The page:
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Big Data for the stratification of readmission risk after hospital discharge of older adults with complex conditions

Authors:

Xue He ,

Dept. of Computer Science, Universitat Politècnica de Catalunya, Barcelona, ES
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Neus Gual,

REFIT Barcelona research group, Parc Sanitari Pere Virgili and Vall d’Hebron Institute of Research, Barcelona; Dept. of Medicine, Universitat Autònoma de Barcelona, Barcelona, ES
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Ricard Gavaldà,

Dept. of Computer Science, Universitat Politècnica de Catalunya, Barcelona, ES
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Marco Inzitari

REFIT Barcelona research group, Parc Sanitari Pere Virgili and Vall d’Hebron Institute of Research, Barcelon; Dept. of Medicine, Universitat Autònoma de Barcelona, Barcelona, ES
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Abstract

Introduction and objective: The increase in life expectancy along with scientific advances have led to an increasing number of elderly patients with several chronic conditions, requiring frequent hospital admissions due to exacerbation of their chronic diseases. Older patients that need to be readmitted within 30 days have a higher risk of negative health outcomes, thus it is important to identify those people at risk of readmission to be able to apply specific procedures. Our objective is to develop a method to stratify the risk of readmission in an older, frailty and high comorbid population.

Methods: We  collected  demographic,  clinical,  functional  and  social data  from consecutive  patients  admitted  into  the  Subacute  Care  Unit  (SCU)  of  an  intermediate  care  hospital  from  January  2015 to April 2016. The 30 days readmission for each case was assessed according to shared electronical medical records.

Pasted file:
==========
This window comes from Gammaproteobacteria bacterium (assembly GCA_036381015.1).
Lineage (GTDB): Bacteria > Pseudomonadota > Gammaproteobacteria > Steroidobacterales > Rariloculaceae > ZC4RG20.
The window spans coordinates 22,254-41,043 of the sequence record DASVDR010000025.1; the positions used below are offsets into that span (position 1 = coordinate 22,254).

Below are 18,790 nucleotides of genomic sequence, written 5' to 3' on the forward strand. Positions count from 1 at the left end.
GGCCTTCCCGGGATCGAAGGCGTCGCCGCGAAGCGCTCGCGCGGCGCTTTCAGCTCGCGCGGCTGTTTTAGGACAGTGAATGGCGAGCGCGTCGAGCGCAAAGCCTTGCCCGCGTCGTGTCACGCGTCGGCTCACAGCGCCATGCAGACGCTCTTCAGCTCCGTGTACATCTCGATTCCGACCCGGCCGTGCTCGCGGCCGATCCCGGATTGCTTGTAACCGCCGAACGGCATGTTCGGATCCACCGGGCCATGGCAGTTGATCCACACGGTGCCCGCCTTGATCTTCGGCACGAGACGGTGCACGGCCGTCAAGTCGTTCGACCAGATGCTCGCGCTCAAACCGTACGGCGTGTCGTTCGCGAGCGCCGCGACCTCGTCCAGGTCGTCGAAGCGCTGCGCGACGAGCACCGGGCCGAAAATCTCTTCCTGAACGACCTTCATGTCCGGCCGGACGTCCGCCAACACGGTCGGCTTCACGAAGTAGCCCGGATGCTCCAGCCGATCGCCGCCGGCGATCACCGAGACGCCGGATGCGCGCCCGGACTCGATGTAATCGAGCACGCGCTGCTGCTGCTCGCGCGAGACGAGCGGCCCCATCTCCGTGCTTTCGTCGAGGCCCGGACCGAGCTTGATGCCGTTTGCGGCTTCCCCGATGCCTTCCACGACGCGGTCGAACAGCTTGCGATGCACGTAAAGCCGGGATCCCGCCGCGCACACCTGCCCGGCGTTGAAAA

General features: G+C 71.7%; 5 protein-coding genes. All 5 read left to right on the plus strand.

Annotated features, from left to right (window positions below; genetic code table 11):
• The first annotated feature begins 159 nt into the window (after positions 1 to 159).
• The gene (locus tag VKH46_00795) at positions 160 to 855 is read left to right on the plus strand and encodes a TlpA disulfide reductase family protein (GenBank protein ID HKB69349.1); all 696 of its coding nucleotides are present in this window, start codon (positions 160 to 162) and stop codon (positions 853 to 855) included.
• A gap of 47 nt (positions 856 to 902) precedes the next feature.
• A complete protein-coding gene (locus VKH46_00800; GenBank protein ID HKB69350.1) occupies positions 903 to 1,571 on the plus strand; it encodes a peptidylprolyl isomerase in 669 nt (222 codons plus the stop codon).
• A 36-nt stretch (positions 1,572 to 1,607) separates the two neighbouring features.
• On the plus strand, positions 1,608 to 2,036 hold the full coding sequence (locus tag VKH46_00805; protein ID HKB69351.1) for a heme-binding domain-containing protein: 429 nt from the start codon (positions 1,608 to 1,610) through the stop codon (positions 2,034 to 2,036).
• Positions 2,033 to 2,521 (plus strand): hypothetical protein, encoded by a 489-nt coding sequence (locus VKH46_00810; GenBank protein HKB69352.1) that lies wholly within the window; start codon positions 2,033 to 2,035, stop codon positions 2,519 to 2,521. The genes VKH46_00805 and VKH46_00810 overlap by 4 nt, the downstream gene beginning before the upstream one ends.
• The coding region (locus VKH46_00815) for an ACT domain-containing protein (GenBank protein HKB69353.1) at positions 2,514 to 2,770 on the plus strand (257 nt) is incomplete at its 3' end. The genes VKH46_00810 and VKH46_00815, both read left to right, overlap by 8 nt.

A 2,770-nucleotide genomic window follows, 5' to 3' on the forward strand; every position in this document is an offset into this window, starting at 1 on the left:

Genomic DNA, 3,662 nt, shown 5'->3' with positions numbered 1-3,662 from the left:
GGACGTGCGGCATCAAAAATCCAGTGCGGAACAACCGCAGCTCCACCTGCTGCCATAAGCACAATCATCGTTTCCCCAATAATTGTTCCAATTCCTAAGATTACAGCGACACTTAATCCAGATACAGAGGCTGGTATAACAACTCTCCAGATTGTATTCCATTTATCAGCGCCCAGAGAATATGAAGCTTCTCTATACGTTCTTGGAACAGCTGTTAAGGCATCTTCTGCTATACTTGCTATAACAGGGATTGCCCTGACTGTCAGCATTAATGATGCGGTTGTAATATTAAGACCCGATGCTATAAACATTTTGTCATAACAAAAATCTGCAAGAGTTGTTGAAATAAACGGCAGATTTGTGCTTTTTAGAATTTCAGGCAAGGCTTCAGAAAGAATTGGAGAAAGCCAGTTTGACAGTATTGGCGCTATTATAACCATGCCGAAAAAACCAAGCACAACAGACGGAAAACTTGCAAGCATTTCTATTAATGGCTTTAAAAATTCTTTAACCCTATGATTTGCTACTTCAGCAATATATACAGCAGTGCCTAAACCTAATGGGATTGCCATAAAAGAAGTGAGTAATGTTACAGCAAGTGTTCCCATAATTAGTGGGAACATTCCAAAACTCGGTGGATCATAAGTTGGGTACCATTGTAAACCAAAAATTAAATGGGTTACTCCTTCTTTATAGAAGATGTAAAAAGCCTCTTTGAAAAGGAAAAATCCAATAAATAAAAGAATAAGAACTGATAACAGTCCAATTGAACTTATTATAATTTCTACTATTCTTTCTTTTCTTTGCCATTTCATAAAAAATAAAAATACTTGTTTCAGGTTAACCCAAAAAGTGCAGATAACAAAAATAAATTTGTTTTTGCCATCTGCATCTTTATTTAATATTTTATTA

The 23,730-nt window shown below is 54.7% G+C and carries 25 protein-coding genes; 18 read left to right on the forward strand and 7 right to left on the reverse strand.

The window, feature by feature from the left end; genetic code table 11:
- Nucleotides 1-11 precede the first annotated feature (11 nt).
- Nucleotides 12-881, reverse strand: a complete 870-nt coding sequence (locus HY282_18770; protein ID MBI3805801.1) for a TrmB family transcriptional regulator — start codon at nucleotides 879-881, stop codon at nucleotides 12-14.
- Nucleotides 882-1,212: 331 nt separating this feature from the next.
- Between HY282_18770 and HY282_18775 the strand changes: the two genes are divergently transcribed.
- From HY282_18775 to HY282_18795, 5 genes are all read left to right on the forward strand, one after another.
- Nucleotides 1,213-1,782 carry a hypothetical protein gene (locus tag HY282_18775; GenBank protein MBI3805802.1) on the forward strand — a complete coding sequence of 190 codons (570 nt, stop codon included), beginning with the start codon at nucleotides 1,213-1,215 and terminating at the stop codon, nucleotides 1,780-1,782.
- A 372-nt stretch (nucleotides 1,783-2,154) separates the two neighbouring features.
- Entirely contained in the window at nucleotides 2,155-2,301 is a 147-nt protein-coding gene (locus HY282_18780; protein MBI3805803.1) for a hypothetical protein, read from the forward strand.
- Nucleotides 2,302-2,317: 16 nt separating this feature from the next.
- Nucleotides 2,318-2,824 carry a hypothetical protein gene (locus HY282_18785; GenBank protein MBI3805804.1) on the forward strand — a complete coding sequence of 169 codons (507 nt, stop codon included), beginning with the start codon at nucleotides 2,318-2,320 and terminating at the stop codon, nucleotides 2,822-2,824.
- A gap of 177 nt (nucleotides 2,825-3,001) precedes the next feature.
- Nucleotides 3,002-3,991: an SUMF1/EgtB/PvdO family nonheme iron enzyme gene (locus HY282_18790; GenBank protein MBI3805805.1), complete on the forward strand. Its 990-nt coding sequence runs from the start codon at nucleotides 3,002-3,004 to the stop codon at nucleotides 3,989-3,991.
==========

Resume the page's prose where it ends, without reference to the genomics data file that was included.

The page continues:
This dataset was used to train different Machine Learning models, including Logistic regression, Support Vector Machines, Decision Trees, and Random Forests, to predict whether a patient will require readmission from the information available at discharge time.

A second dataset contained information of acute hospitalization episodes for these patients. Variables derived from this dataset were added to the previous one, and models retrained, to investigate whether this additional information allowed for better prediction. More precisely, three variables were added: number of hospitalizations in the past, total number of days in acute hospitals, and number of distinct ICD9 diagnostics recorded in those hospitalizations.

Predictor error in all experiments was assessed using cross-validation.

A toy economic model was built on top of the predictor to assess its usefulness. It can be tuned by parameters such as cost of a readmission, cost of a preventive action on a high-risk patient, risk threshold, and success probability of the action. Many others could be added in the future.

Results: The Random Forest classifier gave best results among those tested. The C-statistic (or Area-under-the-curve measure) was 0.63. This is consistent with results in the literature for readmission prediction problems with data of similar detail. When the additional information was added, the measure raised up to around 0.8. In both cases, with realistic figures for the parameters of the economic model, the predictors appeared to be accurate enough to support cost-effective action plans.

Conclusions: The data available at the SCU contains enough information to predict non-trivially 30-day readmission, well enough to support focused preventive measures on high-risk patients. Given that we work with highly vulnerable patients, which in most programs would be at risk of readmission, being able to increase the accuracy in assessing this risk is a major breakthrough. Since predictive power is largely increased by adding information on past acute hospitalizations of the patient, we encourage to move forward in the integration of different sources of information.

How to Cite: He X, Gual N, Gavaldà R, Inzitari M. Big Data for the stratification of readmission risk after hospital discharge of older adults with complex conditions. International Journal of Integrated Care. 2019;19(4):224. DOI: http://doi.org/10.5334/ijic.s3224
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Published on 08 Aug 2019.

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